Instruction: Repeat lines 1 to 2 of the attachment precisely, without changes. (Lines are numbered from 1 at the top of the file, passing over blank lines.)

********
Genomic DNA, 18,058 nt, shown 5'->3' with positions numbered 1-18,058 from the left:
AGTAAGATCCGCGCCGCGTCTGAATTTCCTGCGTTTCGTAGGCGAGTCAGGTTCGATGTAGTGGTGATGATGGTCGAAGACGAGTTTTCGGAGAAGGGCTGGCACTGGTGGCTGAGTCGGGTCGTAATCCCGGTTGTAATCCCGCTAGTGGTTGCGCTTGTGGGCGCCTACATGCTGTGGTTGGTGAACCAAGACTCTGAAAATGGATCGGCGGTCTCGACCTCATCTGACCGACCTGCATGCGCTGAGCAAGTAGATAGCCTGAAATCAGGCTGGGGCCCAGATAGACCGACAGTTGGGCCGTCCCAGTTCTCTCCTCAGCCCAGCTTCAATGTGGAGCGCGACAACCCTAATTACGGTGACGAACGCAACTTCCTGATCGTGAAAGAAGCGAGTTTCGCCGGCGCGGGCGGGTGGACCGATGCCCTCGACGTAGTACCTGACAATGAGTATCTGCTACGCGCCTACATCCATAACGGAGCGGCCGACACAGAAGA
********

Genomic DNA, 18,058 nt, shown 5'->3' with positions numbered 1-18,058 from the left:
AGTAAGATCCGCGCCGCGTCTGAATTTCCTGCGTTTCGTAGGCGAGTCAGGTTCGATGTAGTGGTGATGATGGTCGAAGACGAGTTTTCGGAGAAGGGCTGGCACTGGTGGCTGAGTCGGGTCGTAATCCCGGTTGTAATCCCGCTAGTGGTTGCGCTTGTGGGCGCCTACATGCTGTGGTTGGTGAACCAAGACTCTGAAAATGGATCGGCGGTCTCGACCTCATCTGACCGACCTGCATGCGCTGAGCAAGTAGATAGCCTGAAATCAGGCTGGGGCCCAGATAGACCGACAGTTGGGCCGTCCCAGTTCTCTCCTCAGCCCAGCTTCAATGTGGAGCGCGACAACCCTAATTACGGTGACGAACGCAACTTCCTGATCGTGAAAGAAGCGAGTTTCGCCGGCGCGGGCGGGTGGACCGATGCCCTCGACGTAGTACCTGACAATGAGTATCTGCTACGCGCCTACATCCATAACGGAGCGGCCGACACAGAAGA